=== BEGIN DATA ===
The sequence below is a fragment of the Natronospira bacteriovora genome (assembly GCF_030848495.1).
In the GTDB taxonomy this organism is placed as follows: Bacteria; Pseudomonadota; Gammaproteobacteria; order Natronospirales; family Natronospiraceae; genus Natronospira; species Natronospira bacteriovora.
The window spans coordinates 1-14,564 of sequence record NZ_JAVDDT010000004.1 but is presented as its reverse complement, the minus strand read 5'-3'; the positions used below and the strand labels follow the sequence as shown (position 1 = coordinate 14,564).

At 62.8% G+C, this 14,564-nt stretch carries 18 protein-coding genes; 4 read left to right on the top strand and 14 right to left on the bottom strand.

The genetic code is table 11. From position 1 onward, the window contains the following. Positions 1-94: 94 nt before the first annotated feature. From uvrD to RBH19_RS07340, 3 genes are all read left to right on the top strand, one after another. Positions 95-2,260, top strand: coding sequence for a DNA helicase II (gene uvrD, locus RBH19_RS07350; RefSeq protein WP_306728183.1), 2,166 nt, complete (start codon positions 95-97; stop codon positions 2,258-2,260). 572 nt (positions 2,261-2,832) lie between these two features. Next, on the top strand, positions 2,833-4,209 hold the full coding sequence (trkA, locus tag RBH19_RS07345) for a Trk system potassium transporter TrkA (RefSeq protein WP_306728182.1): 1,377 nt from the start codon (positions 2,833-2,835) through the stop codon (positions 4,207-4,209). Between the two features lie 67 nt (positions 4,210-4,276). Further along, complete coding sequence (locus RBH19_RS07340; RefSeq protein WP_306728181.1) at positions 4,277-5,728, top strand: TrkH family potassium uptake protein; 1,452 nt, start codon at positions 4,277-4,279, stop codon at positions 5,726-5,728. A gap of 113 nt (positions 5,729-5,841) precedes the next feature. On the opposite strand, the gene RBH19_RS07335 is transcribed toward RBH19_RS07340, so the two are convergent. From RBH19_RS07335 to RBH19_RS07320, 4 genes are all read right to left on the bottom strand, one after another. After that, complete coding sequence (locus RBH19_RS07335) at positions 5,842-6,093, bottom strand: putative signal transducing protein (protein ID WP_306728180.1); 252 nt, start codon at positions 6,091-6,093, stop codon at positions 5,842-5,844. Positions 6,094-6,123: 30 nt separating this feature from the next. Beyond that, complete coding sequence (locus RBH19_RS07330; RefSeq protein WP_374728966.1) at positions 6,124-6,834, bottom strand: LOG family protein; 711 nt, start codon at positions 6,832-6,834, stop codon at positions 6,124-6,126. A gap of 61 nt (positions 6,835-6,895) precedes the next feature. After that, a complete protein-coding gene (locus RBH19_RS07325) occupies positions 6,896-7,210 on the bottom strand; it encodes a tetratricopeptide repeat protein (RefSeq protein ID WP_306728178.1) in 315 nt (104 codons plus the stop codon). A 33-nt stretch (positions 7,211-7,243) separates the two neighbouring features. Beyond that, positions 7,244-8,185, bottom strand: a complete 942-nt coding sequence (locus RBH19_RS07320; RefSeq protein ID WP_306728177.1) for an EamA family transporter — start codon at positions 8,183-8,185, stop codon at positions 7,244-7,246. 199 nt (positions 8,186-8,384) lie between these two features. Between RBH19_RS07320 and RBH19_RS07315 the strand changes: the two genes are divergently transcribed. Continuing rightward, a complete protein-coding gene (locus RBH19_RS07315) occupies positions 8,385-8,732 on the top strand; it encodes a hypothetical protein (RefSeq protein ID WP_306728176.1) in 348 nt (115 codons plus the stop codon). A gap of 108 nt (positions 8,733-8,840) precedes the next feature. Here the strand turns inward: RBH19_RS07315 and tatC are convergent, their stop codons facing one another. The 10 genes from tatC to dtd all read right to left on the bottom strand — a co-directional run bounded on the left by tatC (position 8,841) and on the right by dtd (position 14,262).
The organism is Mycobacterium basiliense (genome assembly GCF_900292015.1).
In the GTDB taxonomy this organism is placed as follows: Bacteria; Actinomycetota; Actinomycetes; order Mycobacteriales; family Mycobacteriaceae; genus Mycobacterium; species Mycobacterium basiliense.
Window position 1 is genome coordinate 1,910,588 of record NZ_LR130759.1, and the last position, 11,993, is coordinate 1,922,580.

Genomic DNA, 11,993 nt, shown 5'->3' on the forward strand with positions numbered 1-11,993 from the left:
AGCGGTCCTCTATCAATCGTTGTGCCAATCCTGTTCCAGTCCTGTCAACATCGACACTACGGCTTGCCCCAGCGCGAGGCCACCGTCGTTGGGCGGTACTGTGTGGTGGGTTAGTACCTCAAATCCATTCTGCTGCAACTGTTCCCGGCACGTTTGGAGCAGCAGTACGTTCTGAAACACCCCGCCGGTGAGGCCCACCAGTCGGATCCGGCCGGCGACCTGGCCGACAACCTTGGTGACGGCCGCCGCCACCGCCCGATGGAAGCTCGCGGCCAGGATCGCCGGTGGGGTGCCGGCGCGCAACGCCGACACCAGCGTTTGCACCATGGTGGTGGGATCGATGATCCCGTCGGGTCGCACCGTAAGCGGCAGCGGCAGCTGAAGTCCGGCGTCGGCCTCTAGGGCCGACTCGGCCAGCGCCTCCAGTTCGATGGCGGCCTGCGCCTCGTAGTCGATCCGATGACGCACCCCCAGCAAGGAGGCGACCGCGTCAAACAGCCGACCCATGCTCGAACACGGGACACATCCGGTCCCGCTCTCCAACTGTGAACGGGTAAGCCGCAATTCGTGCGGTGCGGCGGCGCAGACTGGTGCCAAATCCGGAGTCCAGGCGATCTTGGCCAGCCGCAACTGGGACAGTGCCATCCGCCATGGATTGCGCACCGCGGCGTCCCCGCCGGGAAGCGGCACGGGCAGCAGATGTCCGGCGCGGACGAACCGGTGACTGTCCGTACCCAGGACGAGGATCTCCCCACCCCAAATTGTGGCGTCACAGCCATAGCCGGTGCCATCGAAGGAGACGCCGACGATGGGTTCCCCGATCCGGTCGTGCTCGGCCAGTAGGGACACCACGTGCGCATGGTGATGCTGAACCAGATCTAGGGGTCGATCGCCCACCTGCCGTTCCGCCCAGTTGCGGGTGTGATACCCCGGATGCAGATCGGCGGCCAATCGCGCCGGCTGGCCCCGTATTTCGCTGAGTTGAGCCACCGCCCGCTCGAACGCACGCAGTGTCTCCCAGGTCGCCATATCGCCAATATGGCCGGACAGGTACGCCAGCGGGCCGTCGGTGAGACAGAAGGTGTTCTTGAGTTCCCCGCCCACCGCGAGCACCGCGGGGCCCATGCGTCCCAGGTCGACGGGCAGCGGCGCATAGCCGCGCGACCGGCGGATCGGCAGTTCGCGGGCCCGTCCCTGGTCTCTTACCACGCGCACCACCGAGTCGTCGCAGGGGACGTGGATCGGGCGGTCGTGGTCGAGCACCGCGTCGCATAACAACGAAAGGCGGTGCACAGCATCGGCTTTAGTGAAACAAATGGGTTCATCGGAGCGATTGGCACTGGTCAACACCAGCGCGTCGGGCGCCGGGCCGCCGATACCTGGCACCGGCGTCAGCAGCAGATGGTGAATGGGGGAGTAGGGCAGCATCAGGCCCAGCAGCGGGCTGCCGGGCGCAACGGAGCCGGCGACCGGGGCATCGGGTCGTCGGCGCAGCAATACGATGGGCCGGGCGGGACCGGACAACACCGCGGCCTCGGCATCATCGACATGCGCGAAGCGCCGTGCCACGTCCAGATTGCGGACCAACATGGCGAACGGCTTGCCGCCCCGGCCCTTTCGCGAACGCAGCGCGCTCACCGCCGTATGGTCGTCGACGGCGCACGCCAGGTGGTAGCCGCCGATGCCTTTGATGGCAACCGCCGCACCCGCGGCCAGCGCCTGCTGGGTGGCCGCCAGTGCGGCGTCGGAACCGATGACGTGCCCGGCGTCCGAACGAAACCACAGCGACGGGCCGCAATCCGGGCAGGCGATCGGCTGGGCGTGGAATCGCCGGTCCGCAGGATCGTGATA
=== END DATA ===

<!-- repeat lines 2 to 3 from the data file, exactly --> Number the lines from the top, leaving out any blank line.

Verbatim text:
In the GTDB taxonomy this organism is placed as follows: Bacteria; Pseudomonadota; Gammaproteobacteria; order Natronospirales; family Natronospiraceae; genus Natronospira; species Natronospira bacteriovora.
The window spans coordinates 1-14,564 of sequence record NZ_JAVDDT010000004.1 but is presented as its reverse complement, the minus strand read 5'-3'; the positions used below and the strand labels follow the sequence as shown (position 1 = coordinate 14,564).